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Old 06-24-2009, 01:32 PM   #1
Ook
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One partition or many for 1TB disk?


I'm installing a 1TB disk into a Slackware 12.2 system. Is there any reason not to format the entire disk with just one huge partition? Would I realize any significant performance or efficiency improvements if I created several smaller partitions on the disk? I'm using it for backup storage only - I back up OS and critical files, web server, etc. from all of my other computers. It's running with an old Sempron 2200 on a socket A motherboard, 768M memory
 
Old 06-24-2009, 01:55 PM   #2
pljvaldez
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Typically I would create a 3 partitions: / for the install (as minimal as possible to do whatever job like backup), /swap, and then /data for the actual backup data. On a machine I use for backup, I have like 4GB for a minimal Debian (overkill since it only takes up 1GB of space), 1GB swap, and the rest a large partition for data.

Or better yet, if you have an old drive, use that for / and /swap and then just use the terabyte drive for /data. And depending on what types of files you are backing up, you may want to use a different filesystem for the /data partition. I have a bunch of movies and whatnot stored so I use xfs which handles large file sizes better than ext3.
 
Old 06-24-2009, 02:35 PM   #3
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I have an old 30GB WD drive I use for boot and swap. The TB drive is data only. Most of the stuff going on it is small files, so I left it as ext2. IIRC the size limit for ext2 is 4TB? With TB drives being somewhat new, I wasn't sure how well ext2 would work with these drives, regardless of max size limits.
 
Old 06-24-2009, 02:52 PM   #4
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i wouldnt partition it, if just for data, unless you might consider having an alternate file system for compatibility issues. I got 1TB WD external, it's great.
 
Old 06-24-2009, 02:54 PM   #5
pljvaldez
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I think it should work fine, though I'm sure others would be better "tuned" for this application (i.e. lots of smaller files), but ext2/3 are really solid.

BTW, any particular reason for not using ext3? In my (somewhat limited experience), it tends to recover more gracefully from things like power outages...
 
Old 06-24-2009, 03:02 PM   #6
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One-big-partition is fine. I would use ext3/4, though - you don't want to be doing an fsck on a 1TB drive if anything goes the way of the pear, and journalling should eliminate the need for that.

On a more fundamental note, a wise man once said to me: "If it's spinning, it's not a backup". Words to live by.

Dave
 
Old 06-24-2009, 03:40 PM   #7
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Quote:
Originally Posted by pljvaldez View Post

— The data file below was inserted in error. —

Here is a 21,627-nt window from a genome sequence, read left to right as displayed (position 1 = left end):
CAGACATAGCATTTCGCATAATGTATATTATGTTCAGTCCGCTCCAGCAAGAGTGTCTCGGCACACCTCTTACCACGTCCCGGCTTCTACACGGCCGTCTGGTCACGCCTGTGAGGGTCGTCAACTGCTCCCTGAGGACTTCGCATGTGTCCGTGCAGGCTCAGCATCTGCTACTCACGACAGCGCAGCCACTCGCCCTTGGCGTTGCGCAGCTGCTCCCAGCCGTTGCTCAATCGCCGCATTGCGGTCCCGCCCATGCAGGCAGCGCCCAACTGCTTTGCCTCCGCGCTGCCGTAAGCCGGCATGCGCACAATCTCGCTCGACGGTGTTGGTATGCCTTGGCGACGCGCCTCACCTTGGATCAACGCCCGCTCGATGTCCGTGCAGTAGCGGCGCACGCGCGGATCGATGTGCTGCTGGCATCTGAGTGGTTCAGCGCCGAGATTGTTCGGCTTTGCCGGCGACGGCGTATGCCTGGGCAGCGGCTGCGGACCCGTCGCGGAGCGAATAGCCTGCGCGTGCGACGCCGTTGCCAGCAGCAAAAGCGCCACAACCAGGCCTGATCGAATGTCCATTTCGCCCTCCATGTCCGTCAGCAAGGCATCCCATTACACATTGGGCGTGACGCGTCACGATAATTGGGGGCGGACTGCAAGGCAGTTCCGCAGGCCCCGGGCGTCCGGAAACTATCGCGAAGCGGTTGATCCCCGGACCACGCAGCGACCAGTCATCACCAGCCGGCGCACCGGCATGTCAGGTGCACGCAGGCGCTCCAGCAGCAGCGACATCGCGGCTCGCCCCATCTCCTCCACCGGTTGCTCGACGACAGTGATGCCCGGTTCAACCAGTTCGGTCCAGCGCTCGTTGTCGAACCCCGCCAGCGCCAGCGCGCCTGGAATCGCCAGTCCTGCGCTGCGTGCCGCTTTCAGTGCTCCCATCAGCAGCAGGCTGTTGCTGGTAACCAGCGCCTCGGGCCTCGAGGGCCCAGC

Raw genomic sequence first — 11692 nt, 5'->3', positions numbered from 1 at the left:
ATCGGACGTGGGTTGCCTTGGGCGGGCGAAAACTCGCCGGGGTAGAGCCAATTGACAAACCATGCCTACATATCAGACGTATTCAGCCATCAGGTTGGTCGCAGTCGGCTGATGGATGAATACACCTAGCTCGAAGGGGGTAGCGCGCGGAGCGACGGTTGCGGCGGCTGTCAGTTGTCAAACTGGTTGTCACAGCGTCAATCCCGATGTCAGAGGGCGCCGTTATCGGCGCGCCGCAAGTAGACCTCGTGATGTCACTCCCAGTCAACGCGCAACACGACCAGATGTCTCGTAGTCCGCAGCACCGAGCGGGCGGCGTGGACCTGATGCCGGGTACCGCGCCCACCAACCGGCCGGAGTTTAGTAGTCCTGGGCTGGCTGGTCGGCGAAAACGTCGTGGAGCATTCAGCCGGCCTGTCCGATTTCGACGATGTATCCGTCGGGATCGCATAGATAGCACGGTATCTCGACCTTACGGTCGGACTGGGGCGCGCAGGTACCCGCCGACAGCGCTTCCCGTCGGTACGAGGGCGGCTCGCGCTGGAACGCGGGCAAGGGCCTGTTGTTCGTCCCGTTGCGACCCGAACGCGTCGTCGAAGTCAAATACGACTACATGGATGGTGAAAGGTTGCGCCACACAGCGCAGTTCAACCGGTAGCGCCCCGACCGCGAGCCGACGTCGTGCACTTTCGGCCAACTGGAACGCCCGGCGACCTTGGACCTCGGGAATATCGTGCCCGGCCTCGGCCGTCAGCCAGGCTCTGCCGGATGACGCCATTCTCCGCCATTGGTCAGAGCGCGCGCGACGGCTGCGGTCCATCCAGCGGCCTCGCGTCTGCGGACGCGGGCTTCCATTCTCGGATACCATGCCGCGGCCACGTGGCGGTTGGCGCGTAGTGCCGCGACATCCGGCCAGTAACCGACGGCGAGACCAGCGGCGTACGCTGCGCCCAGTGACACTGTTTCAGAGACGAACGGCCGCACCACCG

I think it should work fine, though I'm sure others would be better "tuned" for this application (i.e. lots of smaller files), but ext2/3 are really solid.

BTW, any particular reason for not using ext3? In my (somewhat limited experience), it tends to recover more gracefully from things like power outages...
I've noticed that sometimes when things go wrong with ext2, the default fsck parms won't fix it, and the box goes into a reboot-fsck-ohcrap_its_broken-reboot cycle until I intervene. Any feelings about using ext4?
 
Old 06-24-2009, 03:42 PM   #8
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Originally Posted by ilikejam View Post
...On a more fundamental note, a wise man once said to me: "If it's spinning, it's not a backup". Words to live by.Dave
Yah - there is always the risk of it going kablooie, but the probability of it doing so just when I need the data is so minimal, I can live with the risk.
 
Old 06-24-2009, 09:05 PM   #9
chrism01
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I'd go with ext3 for now. ext2 doesn't have journalling, ext3 does. ext4 is still very new. Wait until its the default fs type on a long term OS eg RHEL/Centos.
Always be conservative with backups. And yeah, make a non-spinning backup, pref offsite eg DVD.
 
Old 06-24-2009, 09:45 PM   #10
Quakeboy02
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Quote:
Originally Posted by pljvaldez View Post
BTW, any particular reason for not using ext3? In my (somewhat limited experience), it tends to recover more gracefully from things like power outages...
I've got my /data on a 320GB ext3 drive. The data is mostly static - dvds etc. Every 30 boots or so it does an automatic fsck and it takes forever! Sure, I could skip the autofsck, boot, and do it manually, but it's still going to take many minutes to make that drive available. If you don't mind the wait, use an ext3. If you don't want to have the occasional boot take 20 minutes (WAG for 1TB) then use xfs. JMO
 
  


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